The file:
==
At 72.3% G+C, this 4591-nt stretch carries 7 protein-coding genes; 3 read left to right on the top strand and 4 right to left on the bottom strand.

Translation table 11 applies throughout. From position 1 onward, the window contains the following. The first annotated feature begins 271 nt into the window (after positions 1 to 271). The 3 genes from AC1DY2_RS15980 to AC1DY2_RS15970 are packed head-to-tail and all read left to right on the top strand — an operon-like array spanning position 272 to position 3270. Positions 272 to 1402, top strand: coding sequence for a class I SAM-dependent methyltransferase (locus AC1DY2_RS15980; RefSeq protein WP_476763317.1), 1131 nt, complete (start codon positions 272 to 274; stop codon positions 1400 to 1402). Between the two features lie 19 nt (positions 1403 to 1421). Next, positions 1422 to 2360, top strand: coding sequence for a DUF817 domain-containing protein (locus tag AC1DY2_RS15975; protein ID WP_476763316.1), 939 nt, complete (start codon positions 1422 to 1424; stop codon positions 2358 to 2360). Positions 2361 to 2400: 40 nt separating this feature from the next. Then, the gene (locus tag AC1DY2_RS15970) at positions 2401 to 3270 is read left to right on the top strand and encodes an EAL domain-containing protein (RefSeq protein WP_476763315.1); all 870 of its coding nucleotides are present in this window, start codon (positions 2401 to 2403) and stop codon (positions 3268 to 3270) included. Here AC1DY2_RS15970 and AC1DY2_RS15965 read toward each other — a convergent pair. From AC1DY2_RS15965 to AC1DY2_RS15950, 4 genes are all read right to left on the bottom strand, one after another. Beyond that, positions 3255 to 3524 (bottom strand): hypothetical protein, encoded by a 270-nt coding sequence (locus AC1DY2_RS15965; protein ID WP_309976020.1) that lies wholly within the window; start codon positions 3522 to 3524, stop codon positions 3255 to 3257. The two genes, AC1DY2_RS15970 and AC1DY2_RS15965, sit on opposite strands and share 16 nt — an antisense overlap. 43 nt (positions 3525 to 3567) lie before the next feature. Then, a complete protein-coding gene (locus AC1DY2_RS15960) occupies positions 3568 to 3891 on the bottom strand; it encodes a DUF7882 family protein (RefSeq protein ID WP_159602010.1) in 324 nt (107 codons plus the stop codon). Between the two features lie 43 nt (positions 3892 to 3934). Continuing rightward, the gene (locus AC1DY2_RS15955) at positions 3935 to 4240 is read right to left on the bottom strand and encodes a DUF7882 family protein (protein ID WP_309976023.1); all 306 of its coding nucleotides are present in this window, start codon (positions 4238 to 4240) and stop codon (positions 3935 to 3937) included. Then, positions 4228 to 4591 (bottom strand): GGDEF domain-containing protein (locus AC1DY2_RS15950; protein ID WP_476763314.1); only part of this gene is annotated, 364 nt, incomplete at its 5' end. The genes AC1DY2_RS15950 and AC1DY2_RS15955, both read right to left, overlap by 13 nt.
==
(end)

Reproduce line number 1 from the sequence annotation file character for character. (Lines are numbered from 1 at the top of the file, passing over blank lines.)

At 72.3% G+C, this 4591-nt stretch carries 7 protein-coding genes; 3 read left to right on the top strand and 4 right to left on the bottom strand.